There is a certain irony to that priority, given it was foreshadowed during the naturalist rendezvous the day before the fire, acknowledges Tosha Comendant, Pepperwood’s conservation science manager. She had led a field tour on climate change impacts with Stu Weiss, the chief scientist at the Creekside Center for Earth Observation in Menlo Park.
“Fire was a topic of discussion, given the red flag warnings and single-digit relative humidity,” says Comendant. “It was an incredibly strange and heavy experience to have been participating in the climate field trip during the day to raise awareness of fire risk, and then have our projections realized.”
Along with buildings and equipment, the flames destroyed multiple research projects that were underway or planned. Pepperwood’s expansive acreage encompasses a rich array of habitats, from grasslands to coniferous forest to hardwood savanna. Researchers converge from around the state and nation to study wildland ecosystems, wildlife, and climate change. The preserve is thus a prolific generator of data on the shifting forces that are shaping the environment. But while the Tubbs fire laid waste to many of the preserve’s projects, it set the stage for a vast array of new studies that are likely to drive research for years to come.
“The fire was a human tragedy, not an ecological tragedy,” says Micheli, whose official role at the preserve is president and CEO. “We’ve been working on wildfire and climate research for a long time. We have 32 grassland monitoring stations and 50 forest stations. At many locations we have data that date back five to 10 years, and the fire didn’t make that disappear. It just gave us new things to observe and monitor.”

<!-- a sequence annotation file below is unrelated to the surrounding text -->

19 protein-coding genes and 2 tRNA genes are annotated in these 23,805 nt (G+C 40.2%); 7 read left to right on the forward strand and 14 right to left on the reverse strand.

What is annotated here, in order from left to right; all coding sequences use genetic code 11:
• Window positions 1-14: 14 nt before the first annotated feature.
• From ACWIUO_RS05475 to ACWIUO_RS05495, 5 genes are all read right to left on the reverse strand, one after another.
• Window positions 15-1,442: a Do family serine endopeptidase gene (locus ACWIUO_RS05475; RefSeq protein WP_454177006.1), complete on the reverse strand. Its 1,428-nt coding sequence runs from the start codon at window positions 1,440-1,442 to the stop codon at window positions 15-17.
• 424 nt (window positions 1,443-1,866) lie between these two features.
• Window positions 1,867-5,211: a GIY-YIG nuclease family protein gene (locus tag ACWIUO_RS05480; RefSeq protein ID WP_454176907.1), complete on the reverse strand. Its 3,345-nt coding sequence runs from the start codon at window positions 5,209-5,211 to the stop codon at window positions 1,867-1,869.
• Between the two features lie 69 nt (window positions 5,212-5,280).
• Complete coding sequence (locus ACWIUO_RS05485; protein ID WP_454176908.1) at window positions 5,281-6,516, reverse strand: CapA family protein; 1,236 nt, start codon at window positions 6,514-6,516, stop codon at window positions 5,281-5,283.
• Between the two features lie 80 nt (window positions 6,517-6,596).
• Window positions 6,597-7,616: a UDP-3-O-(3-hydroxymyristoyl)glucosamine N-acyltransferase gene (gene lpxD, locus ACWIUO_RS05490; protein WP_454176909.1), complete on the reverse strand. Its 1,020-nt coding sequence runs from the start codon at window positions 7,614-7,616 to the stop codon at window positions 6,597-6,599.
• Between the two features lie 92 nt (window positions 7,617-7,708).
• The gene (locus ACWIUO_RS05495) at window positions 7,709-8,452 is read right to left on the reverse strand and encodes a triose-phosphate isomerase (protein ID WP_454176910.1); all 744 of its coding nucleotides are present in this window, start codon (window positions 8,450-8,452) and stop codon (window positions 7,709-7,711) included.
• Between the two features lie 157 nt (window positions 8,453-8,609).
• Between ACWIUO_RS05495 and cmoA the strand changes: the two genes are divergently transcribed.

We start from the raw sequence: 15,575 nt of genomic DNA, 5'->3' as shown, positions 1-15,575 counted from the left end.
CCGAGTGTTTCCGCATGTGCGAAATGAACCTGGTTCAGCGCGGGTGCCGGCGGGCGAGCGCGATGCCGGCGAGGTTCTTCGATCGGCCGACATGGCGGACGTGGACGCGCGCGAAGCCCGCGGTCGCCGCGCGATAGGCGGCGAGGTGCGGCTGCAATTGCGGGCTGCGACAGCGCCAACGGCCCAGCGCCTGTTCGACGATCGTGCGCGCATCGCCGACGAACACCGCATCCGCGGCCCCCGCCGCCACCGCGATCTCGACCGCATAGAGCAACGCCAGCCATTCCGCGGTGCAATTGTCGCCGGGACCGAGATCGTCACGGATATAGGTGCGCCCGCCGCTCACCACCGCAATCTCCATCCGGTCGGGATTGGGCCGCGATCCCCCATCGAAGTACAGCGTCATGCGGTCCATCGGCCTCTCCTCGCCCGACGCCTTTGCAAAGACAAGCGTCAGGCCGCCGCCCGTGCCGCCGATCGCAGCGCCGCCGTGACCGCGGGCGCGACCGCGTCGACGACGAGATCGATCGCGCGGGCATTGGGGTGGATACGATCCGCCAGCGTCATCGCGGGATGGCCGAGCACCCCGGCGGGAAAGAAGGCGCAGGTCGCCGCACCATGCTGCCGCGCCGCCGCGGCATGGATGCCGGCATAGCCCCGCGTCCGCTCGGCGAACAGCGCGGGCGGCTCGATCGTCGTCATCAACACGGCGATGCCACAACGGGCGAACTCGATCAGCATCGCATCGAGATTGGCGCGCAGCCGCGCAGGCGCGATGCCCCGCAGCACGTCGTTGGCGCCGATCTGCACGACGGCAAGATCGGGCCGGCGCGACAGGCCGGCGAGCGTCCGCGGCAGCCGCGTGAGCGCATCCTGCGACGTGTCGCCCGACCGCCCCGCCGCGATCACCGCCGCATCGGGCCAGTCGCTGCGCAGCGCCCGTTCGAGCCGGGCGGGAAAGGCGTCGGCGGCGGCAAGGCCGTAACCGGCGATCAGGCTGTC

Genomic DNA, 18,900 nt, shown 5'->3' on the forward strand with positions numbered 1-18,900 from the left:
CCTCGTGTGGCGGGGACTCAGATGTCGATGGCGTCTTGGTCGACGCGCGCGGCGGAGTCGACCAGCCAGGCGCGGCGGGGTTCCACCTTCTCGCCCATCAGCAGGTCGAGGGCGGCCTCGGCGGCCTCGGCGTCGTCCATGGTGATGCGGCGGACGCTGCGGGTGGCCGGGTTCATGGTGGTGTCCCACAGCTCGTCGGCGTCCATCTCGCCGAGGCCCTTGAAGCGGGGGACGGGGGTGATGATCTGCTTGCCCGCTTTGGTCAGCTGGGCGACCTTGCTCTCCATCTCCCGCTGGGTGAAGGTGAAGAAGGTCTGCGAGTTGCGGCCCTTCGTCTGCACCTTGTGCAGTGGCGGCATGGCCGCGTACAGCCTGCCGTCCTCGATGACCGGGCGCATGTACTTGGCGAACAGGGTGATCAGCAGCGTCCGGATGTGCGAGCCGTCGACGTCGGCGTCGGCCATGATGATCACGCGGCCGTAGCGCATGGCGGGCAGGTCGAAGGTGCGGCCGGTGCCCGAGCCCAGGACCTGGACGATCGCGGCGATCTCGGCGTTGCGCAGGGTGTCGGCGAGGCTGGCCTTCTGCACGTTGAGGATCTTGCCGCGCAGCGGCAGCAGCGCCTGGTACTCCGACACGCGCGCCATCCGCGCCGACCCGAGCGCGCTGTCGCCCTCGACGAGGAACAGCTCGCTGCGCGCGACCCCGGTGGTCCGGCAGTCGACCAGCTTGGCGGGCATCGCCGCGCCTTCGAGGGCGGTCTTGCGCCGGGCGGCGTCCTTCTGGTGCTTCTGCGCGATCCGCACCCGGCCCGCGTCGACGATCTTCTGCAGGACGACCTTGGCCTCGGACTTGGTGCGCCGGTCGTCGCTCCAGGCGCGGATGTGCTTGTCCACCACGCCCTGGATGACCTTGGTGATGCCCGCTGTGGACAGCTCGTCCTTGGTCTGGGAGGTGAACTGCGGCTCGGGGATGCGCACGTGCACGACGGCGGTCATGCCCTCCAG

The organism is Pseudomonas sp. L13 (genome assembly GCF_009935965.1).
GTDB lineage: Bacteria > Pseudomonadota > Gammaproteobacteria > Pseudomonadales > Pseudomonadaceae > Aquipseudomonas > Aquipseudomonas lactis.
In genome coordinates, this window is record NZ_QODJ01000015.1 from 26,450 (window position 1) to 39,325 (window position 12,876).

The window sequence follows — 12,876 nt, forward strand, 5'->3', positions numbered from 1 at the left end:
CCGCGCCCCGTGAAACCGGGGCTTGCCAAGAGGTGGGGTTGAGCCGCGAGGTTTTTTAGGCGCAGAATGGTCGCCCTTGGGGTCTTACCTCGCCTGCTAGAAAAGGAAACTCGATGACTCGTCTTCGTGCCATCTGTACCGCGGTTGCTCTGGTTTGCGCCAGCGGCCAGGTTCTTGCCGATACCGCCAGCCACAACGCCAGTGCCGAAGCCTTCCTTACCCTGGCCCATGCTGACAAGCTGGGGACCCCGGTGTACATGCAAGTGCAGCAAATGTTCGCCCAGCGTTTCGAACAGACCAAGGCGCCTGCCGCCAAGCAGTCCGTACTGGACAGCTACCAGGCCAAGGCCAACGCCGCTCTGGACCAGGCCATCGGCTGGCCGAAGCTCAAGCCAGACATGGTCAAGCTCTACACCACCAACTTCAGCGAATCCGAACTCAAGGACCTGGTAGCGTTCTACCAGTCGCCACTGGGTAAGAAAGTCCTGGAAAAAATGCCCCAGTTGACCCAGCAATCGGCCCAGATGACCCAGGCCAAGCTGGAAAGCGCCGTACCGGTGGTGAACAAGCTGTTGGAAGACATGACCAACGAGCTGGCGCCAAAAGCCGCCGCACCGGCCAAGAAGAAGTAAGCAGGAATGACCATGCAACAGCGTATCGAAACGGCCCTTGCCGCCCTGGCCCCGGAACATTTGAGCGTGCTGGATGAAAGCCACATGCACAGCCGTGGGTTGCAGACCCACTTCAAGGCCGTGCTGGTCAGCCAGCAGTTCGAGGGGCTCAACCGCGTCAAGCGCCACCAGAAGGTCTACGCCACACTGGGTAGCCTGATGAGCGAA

Pepperwood was owned by the California Academy of Sciences until 2005, when it was sold to former Optical Coating Laboratory CEO Herb Dwight and his wife, Jane. The Dwights sit on the preserve’s board and have donated more than $20 million to infrastructure development and management.
Pepperwood’s mandate includes inquiry into all facets of conservation science, including climate change. Wildfire trends and impacts always have been part of that mission, given both the connection to a warming planet and landscape impacts. But the Tubbs fire and its aftermath lent particular urgency to that work.
Indeed, Pepperwood plays a critical role in statewide wildfire research. Most of the available fire data comes from Southern California and the Sierra Nevada; relatively little exists for the mixed montane ecosystems of the North Coast.
“But we have that baseline data,” Micheli says, “and we’re jumping on as many fire-associated projects as we can think of. We’re filling a gap.”